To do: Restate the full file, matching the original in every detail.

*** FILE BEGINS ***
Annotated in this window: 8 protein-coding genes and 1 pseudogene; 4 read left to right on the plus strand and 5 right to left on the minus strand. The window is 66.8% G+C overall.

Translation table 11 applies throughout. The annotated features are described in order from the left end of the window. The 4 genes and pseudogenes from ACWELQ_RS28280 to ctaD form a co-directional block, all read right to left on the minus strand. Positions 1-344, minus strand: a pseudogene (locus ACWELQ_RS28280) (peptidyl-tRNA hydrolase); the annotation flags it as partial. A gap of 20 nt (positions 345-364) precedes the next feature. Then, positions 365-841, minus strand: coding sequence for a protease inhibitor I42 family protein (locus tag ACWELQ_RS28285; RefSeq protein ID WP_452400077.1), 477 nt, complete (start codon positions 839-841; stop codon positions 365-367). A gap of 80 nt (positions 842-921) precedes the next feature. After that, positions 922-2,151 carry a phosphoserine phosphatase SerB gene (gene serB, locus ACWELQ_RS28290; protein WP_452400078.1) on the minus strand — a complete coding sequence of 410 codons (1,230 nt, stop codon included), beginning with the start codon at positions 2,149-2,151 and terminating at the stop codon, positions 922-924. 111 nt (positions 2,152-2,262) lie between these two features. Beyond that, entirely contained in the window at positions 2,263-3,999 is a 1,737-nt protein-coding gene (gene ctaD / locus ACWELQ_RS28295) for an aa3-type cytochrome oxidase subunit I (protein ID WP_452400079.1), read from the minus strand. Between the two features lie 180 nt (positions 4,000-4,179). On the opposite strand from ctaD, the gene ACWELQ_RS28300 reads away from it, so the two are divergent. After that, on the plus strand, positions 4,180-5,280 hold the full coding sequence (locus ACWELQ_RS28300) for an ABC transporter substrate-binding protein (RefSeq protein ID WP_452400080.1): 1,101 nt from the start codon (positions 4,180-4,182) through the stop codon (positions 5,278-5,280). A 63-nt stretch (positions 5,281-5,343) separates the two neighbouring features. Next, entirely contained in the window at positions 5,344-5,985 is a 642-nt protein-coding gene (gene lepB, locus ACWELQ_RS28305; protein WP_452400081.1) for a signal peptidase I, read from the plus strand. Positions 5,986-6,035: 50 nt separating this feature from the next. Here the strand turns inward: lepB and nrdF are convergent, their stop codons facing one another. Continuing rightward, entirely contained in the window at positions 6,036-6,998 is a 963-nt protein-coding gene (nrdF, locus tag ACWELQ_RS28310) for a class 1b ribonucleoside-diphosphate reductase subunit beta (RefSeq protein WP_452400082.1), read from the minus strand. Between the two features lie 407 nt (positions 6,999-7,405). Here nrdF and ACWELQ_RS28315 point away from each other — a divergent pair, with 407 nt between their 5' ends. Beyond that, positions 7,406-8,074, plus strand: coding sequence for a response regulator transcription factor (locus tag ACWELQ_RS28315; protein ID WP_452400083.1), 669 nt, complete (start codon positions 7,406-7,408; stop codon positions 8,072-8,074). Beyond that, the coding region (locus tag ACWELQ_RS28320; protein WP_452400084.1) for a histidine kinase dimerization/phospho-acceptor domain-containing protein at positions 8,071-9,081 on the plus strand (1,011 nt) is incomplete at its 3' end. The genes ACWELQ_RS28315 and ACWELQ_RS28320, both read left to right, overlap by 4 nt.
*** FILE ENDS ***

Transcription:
Annotated in this window: 8 protein-coding genes and 1 pseudogene; 4 read left to right on the plus strand and 5 right to left on the minus strand. The window is 66.8% G+C overall.

Translation table 11 applies throughout. The annotated features are described in order from the left end of the window. The 4 genes and pseudogenes from ACWELQ_RS28280 to ctaD form a co-directional block, all read right to left on the minus strand. Positions 1-344, minus strand: a pseudogene (locus ACWELQ_RS28280) (peptidyl-tRNA hydrolase); the annotation flags it as partial. A gap of 20 nt (positions 345-364) precedes the next feature. Then, positions 365-841, minus strand: coding sequence for a protease inhibitor I42 family protein (locus tag ACWELQ_RS28285; RefSeq protein ID WP_452400077.1), 477 nt, complete (start codon positions 839-841; stop codon positions 365-367). A gap of 80 nt (positions 842-921) precedes the next feature. After that, positions 922-2,151 carry a phosphoserine phosphatase SerB gene (gene serB, locus ACWELQ_RS28290; protein WP_452400078.1) on the minus strand — a complete coding sequence of 410 codons (1,230 nt, stop codon included), beginning with the start codon at positions 2,149-2,151 and terminating at the stop codon, positions 922-924. 111 nt (positions 2,152-2,262) lie between these two features. Beyond that, entirely contained in the window at positions 2,263-3,999 is a 1,737-nt protein-coding gene (gene ctaD / locus ACWELQ_RS28295) for an aa3-type cytochrome oxidase subunit I (protein ID WP_452400079.1), read from the minus strand. Between the two features lie 180 nt (positions 4,000-4,179). On the opposite strand from ctaD, the gene ACWELQ_RS28300 reads away from it, so the two are divergent. After that, on the plus strand, positions 4,180-5,280 hold the full coding sequence (locus ACWELQ_RS28300) for an ABC transporter substrate-binding protein (RefSeq protein ID WP_452400080.1): 1,101 nt from the start codon (positions 4,180-4,182) through the stop codon (positions 5,278-5,280). A 63-nt stretch (positions 5,281-5,343) separates the two neighbouring features. Next, entirely contained in the window at positions 5,344-5,985 is a 642-nt protein-coding gene (gene lepB, locus ACWELQ_RS28305; protein WP_452400081.1) for a signal peptidase I, read from the plus strand. Positions 5,986-6,035: 50 nt separating this feature from the next. Here the strand turns inward: lepB and nrdF are convergent, their stop codons facing one another. Continuing rightward, entirely contained in the window at positions 6,036-6,998 is a 963-nt protein-coding gene (nrdF, locus tag ACWELQ_RS28310) for a class 1b ribonucleoside-diphosphate reductase subunit beta (RefSeq protein WP_452400082.1), read from the minus strand. Between the two features lie 407 nt (positions 6,999-7,405). Here nrdF and ACWELQ_RS28315 point away from each other — a divergent pair, with 407 nt between their 5' ends. Beyond that, positions 7,406-8,074, plus strand: coding sequence for a response regulator transcription factor (locus tag ACWELQ_RS28315; protein ID WP_452400083.1), 669 nt, complete (start codon positions 7,406-7,408; stop codon positions 8,072-8,074). Beyond that, the coding region (locus tag ACWELQ_RS28320; protein WP_452400084.1) for a histidine kinase dimerization/phospho-acceptor domain-containing protein at positions 8,071-9,081 on the plus strand (1,011 nt) is incomplete at its 3' end. The genes ACWELQ_RS28315 and ACWELQ_RS28320, both read left to right, overlap by 4 nt.